EFFECT OF OLIGOMYCIN ON DARK RESPIRATION IN THE MARINE DIATOM PHAEODACTYLUM TRICORNUTUM (BACILLARIOPHYCEAE): IMPLICATIONS FOR DETERMINATION OF MAINTENANCE RESPIRATION
Article first published online: 21 DEC 2001
Journal of Phycology
Volume 37, Issue 1, pages 59–63, February 2001
How to Cite
Rees, T. A. V. (2001), EFFECT OF OLIGOMYCIN ON DARK RESPIRATION IN THE MARINE DIATOM PHAEODACTYLUM TRICORNUTUM (BACILLARIOPHYCEAE): IMPLICATIONS FOR DETERMINATION OF MAINTENANCE RESPIRATION. Journal of Phycology, 37: 59–63. doi: 10.1046/j.1529-8817.2001.037001059.x
- Issue published online: 21 DEC 2001
- Article first published online: 21 DEC 2001
- 1 Received 28 December 1999. Accepted 21 October 2000.
- dark respiration;
- maintenance respiration;
- nitrogen deficiency;
- Phaeodactylum tricornutum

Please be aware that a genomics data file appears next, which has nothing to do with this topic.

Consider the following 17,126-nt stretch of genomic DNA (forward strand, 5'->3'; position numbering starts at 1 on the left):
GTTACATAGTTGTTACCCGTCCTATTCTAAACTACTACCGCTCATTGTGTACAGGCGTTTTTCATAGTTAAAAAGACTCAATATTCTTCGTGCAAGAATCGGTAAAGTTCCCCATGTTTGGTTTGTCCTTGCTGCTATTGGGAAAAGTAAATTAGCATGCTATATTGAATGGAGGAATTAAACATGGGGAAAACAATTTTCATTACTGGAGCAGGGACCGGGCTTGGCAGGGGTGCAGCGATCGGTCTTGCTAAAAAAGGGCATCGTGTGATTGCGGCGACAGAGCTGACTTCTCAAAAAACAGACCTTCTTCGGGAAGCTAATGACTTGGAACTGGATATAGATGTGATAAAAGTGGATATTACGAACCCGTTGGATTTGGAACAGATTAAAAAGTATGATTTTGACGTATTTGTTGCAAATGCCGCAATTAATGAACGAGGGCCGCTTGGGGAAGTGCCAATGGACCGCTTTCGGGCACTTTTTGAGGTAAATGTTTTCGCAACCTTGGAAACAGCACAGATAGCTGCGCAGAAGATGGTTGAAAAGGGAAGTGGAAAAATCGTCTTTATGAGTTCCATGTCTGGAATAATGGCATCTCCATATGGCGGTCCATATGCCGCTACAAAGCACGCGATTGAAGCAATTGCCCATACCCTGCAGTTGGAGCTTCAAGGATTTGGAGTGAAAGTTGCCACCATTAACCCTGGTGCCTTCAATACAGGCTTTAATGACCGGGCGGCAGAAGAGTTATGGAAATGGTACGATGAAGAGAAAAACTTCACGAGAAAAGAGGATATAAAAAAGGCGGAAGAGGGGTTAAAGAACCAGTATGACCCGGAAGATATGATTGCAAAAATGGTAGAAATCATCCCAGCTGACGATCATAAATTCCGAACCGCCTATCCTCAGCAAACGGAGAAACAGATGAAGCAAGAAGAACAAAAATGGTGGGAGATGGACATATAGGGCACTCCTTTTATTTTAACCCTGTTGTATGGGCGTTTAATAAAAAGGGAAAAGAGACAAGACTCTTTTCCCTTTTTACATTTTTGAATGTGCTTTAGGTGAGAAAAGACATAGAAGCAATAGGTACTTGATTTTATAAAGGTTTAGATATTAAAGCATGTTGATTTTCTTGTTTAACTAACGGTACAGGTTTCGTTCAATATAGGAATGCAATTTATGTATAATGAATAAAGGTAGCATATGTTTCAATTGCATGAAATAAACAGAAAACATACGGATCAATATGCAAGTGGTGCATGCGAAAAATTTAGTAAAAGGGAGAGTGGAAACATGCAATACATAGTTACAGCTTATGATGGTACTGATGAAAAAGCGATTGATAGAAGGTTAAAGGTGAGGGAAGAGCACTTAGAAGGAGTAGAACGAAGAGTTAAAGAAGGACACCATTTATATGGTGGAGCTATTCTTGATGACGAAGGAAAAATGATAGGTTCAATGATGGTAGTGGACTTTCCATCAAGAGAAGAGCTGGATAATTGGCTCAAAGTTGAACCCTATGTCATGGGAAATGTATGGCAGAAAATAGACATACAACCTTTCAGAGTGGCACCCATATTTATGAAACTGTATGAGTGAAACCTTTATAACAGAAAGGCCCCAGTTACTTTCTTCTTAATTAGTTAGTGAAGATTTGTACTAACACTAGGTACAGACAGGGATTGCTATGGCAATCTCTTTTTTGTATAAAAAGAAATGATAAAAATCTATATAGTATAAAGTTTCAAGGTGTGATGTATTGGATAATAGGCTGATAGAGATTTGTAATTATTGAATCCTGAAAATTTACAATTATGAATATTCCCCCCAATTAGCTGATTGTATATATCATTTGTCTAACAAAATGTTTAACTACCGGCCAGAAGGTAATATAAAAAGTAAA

Oligomycin is an inhibitor of the mitochondrial ATP synthase. In nitrogen-replete cells of the marine diatom Phaeodactylum tricornutum Bohlin, the rate of dark respiration was high and markedly inhibited (62%–74%) in the presence of oligomycin. In contrast, the rate of dark respiration in nitrogen-deprived cells was about half that in nitrogen-replete cells but was only slightly inhibited (16%–30%) by oligomycin. Consistent with these effects on rates of dark respiration, oligomycin decreased the ATP level and the ATP:ADP ratio by about 40% in nitrogen-replete cells incubated in darkness but had a negligible effect on the ATP level and ATP:ADP ratio in nitrogen-deprived cells. In sodium and nitrogen-deprived cells, the rate of dark respiration was greater than that in nitrogen-replete cells, but there was little effect of oligomycin on the rate of dark respiration. In light-limited cells, the rate of dark respiration was similar to that in nitrogen-deprived cells, but the inhibition (57%) in the presence of oligomycin was greater. These results suggest that most of the O2 consumption by nitrogen-replete cells was linked to mitochondrial ATP synthesis and that the rate of mitochondrial ATP synthesis in nitrogen-deprived and sodium and nitrogen-deprived cells was low. The potential implications of these results for our understanding of maintenance respiration are discussed.